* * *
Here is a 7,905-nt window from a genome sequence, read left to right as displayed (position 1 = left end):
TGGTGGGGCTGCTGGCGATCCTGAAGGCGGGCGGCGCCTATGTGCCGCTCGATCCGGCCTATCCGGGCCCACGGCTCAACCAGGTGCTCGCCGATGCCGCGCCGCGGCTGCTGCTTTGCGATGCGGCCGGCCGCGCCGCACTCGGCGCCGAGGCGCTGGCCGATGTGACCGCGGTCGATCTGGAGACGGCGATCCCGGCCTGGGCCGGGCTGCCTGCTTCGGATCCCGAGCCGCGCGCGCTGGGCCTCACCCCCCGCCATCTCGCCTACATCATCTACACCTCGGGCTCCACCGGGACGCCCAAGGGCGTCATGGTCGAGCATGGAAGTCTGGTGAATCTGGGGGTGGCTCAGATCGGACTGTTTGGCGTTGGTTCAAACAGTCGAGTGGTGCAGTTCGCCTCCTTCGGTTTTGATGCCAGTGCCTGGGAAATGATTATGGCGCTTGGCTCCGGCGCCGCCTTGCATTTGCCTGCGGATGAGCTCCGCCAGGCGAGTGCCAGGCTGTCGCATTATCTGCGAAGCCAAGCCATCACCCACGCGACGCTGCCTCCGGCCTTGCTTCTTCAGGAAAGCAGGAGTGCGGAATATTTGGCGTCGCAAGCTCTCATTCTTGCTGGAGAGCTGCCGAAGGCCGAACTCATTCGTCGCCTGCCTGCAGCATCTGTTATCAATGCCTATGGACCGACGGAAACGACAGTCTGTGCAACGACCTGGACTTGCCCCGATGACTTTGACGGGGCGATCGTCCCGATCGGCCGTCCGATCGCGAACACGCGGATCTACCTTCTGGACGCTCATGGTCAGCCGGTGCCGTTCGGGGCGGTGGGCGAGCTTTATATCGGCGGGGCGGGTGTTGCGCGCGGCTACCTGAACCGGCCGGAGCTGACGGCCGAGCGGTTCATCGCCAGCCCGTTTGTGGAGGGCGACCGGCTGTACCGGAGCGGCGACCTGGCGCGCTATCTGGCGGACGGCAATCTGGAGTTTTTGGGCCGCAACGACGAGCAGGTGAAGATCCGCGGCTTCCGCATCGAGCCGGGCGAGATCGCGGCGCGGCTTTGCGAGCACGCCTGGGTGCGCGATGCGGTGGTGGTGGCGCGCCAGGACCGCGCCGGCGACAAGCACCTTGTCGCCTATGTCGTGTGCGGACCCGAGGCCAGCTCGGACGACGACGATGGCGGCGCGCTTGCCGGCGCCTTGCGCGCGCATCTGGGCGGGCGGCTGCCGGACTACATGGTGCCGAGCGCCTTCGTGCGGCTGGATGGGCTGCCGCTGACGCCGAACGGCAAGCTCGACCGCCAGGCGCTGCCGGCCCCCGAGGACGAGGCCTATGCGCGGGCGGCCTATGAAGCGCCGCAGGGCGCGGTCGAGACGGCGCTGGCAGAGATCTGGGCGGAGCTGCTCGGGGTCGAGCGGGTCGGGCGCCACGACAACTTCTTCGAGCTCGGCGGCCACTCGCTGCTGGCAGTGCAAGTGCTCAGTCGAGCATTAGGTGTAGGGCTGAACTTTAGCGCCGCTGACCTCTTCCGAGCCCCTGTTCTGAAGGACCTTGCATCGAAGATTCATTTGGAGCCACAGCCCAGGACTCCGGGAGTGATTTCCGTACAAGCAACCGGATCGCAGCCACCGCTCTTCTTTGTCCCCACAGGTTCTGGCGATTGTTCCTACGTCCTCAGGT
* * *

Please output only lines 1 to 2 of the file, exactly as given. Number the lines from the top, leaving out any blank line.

Here is a 7,905-nt window from a genome sequence, read left to right as displayed (position 1 = left end):
TGGTGGGGCTGCTGGCGATCCTGAAGGCGGGCGGCGCCTATGTGCCGCTCGATCCGGCCTATCCGGGCCCACGGCTCAACCAGGTGCTCGCCGATGCCGCGCCGCGGCTGCTGCTTTGCGATGCGGCCGGCCGCGCCGCACTCGGCGCCGAGGCGCTGGCCGATGTGACCGCGGTCGATCTGGAGACGGCGATCCCGGCCTGGGCCGGGCTGCCTGCTTCGGATCCCGAGCCGCGCGCGCTGGGCCTCACCCCCCGCCATCTCGCCTACATCATCTACACCTCGGGCTCCACCGGGACGCCCAAGGGCGTCATGGTCGAGCATGGAAGTCTGGTGAATCTGGGGGTGGCTCAGATCGGACTGTTTGGCGTTGGTTCAAACAGTCGAGTGGTGCAGTTCGCCTCCTTCGGTTTTGATGCCAGTGCCTGGGAAATGATTATGGCGCTTGGCTCCGGCGCCGCCTTGCATTTGCCTGCGGATGAGCTCCGCCAGGCGAGTGCCAGGCTGTCGCATTATCTGCGAAGCCAAGCCATCACCCACGCGACGCTGCCTCCGGCCTTGCTTCTTCAGGAAAGCAGGAGTGCGGAATATTTGGCGTCGCAAGCTCTCATTCTTGCTGGAGAGCTGCCGAAGGCCGAACTCATTCGTCGCCTGCCTGCAGCATCTGTTATCAATGCCTATGGACCGACGGAAACGACAGTCTGTGCAACGACCTGGACTTGCCCCGATGACTTTGACGGGGCGATCGTCCCGATCGGCCGTCCGATCGCGAACACGCGGATCTACCTTCTGGACGCTCATGGTCAGCCGGTGCCGTTCGGGGCGGTGGGCGAGCTTTATATCGGCGGGGCGGGTGTTGCGCGCGGCTACCTGAACCGGCCGGAGCTGACGGCCGAGCGGTTCATCGCCAGCCCGTTTGTGGAGGGCGACCGGCTGTACCGGAGCGGCGACCTGGCGCGCTATCTGGCGGACGGCAATCTGGAGTTTTTGGGCCGCAACGACGAGCAGGTGAAGATCCGCGGCTTCCGCATCGAGCCGGGCGAGATCGCGGCGCGGCTTTGCGAGCACGCCTGGGTGCGCGATGCGGTGGTGGTGGCGCGCCAGGACCGCGCCGGCGACAAGCACCTTGTCGCCTATGTCGTGTGCGGACCCGAGGCCAGCTCGGACGACGACGATGGCGGCGCGCTTGCCGGCGCCTTGCGCGCGCATCTGGGCGGGCGGCTGCCGGACTACATGGTGCCGAGCGCCTTCGTGCGGCTGGATGGGCTGCCGCTGACGCCGAACGGCAAGCTCGACCGCCAGGCGCTGCCGGCCCCCGAGGACGAGGCCTATGCGCGGGCGGCCTATGAAGCGCCGCAGGGCGCGGTCGAGACGGCGCTGGCAGAGATCTGGGCGGAGCTGCTCGGGGTCGAGCGGGTCGGGCGCCACGACAACTTCTTCGAGCTCGGCGGCCACTCGCTGCTGGCAGTGCAAGTGCTCAGTCGAGCATTAGGTGTAGGGCTGAACTTTAGCGCCGCTGACCTCTTCCGAGCCCCTGTTCTGAAGGACCTTGCATCGAAGATTCATTTGGAGCCACAGCCCAGGACTCCGGGAGTGATTTCCGTACAAGCAACCGGATCGCAGCCACCGCTCTTCTTTGTCCCCACAGGTTCTGGCGATTGTTCCTACGTCCTCAGGT